The common good can be recognised here. By way of a significant caveat: wherever people, animals and goods have moved and brought enriching effects, undesirable phenomena such as disease have also been transmitted on a broad scale. Global movement and concomitant inter-connectedness are nothing new. They have always carried the potential to create epidemics. And various pathogens, to include parasites, bacteria and viruses, were transmitted along the Silk Road. The Plague was one of the most notable. This disease is caused by the bacterium Yersinia pestis, commonly carried by fleas; three pandemics occurred in human history, the largest and most horrendous was the second outbreak, which is often referred to as the “Black Death”. 

Vast numbers of people across Eurasia were infected, and deaths are estimated to have been somewhere between 75 and 200 million. The outbreak peaked between 1347 and 1351, and reached the trade ports of Europe by 1346. Many theories try to explain exactly where the 14th century plague originated and how it spread. A plethora of historical citations points to rodents carrying the rat flea Xenopsylla cheopis and hence spreading the disease along the Silk Road, where it then reached Europe having first infected merchants.

In the late Middle Ages, societies lacked any real ability to prevent the spread of plague or to treat it effectively. There was just no accurate knowledge available on the exact cause of the disease. The best response was to flee. This remained the only effective preventative measure for the population, as any attempted cures for plague had practically no effect. The Black Death did have one positive outcome: because the disease had a habit of returning periodically, it prompted Europe in subsequent decades and centuries to draw up public health measures. One key way to prevent the spread of plague, as introduced by Venice, was to put suspected marine vessels and travellers into isolation for 40 days before anyone was allowed to enter the conurbations of the city. This is still practiced today, and it is from this practice that we derive the term “quarantine”.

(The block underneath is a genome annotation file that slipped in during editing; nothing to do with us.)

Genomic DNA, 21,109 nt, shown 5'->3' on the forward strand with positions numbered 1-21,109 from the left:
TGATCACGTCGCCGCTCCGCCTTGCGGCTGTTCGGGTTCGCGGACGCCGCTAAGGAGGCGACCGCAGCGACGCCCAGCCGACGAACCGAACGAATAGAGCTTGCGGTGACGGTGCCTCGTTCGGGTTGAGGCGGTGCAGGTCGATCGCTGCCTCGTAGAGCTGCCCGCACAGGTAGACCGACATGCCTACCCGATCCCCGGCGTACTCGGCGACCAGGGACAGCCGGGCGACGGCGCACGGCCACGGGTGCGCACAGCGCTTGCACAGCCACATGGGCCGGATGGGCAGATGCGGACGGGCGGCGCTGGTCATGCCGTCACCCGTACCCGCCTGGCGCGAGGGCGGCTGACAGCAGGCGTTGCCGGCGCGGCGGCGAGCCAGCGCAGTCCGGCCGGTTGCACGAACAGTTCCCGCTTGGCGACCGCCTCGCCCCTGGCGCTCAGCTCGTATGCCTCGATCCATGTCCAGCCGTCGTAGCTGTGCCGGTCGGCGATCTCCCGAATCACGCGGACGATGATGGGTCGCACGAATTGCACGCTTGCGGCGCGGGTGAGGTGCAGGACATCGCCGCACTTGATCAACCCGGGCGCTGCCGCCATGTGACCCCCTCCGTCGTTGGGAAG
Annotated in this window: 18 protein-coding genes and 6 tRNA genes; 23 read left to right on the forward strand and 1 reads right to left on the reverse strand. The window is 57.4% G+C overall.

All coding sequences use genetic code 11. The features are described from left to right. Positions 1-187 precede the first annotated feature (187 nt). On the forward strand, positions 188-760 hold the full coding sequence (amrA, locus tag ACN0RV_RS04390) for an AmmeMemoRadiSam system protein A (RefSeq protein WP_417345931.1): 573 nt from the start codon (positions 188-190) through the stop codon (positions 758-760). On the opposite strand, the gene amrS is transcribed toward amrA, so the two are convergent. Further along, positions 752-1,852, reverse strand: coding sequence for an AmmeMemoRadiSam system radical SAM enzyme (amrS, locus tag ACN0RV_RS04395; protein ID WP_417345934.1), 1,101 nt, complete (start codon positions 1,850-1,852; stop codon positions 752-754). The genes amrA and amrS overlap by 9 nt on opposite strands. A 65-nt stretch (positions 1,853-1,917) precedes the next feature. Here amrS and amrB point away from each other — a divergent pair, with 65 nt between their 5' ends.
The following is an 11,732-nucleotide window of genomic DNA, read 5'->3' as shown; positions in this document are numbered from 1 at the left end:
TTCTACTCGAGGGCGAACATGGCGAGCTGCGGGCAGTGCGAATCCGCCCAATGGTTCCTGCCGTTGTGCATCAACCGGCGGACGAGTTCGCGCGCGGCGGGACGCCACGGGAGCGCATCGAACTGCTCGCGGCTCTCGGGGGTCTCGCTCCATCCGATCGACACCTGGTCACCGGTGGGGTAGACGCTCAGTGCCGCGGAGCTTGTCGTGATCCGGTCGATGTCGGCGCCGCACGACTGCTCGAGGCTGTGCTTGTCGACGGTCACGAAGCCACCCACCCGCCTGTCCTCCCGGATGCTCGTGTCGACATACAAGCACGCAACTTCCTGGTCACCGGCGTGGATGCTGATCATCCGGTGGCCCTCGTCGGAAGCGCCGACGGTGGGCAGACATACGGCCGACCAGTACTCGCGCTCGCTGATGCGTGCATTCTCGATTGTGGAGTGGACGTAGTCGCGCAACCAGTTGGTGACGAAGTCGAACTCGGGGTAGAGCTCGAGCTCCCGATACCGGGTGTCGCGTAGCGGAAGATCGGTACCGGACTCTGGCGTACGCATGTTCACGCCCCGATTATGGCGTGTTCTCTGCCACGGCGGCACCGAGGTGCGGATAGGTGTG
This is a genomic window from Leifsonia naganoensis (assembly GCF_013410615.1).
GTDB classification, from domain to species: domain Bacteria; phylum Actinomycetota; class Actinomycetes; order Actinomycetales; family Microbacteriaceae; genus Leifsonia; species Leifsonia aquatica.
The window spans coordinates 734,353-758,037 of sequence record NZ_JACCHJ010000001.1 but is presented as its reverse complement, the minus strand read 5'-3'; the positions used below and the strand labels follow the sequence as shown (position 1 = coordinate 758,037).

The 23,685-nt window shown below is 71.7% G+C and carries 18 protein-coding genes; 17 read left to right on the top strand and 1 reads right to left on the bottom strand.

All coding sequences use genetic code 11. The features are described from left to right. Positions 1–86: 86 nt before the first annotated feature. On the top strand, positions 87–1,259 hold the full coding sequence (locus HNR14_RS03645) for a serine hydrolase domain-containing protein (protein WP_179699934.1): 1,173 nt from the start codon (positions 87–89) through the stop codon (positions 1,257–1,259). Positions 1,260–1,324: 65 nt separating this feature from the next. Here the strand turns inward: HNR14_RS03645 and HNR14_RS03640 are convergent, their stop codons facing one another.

More anon . . . 



God Sends Meat, and the Devil Sends Cooks

"In our truly remarkable and unexampled civil peace, where there are rarely fist fights; where no one is born, is gravely ill, or dies; where meat is eaten but no one sees an animal slaughtered; where scores of millions of cars, trains, elevators, and airplanes go their scheduled way and there is rarely a crash; where an immense production proceeds in orderly efficiency and the shelves are duly cleared – and nevertheless none of this comes to joy or tragic grief or any other final good – it is not surprising if there are explosions. They occur at the boundaries of the organized system of society: in juvenile gang fights, in prison riots, in foreign wars.

Paul Goodman: "Gestalt Therapy" 

Recent outbreaks of the coronavirus have confirmed what has been known for a long time now: conditions in the meat industry (a terrible term) in Germany are scandalous. Cheap labour from various foreign countries endures inhumane living conditions in order that the population can consume vast quantities of cheap meat. It is not only the working environment which must be changed, but also the substandard accommodation for this workforce. 

Now that several hundred Eastern European workers at a slaughterhouse in Germany tested positive for the coronavirus, it is patently obvious that people will pay with their lives for the price of cheap meat. Many companies running abattoirs only retain a small number of actual employees, and rely on subcontractors, who, in turn, draw on cheap labour forces from Poland, Bulgaria and Romania. This is modern slavery. In legal terms, the slaughterhouse itself can not be held responsible for filthy, cramped living conditions for the workers.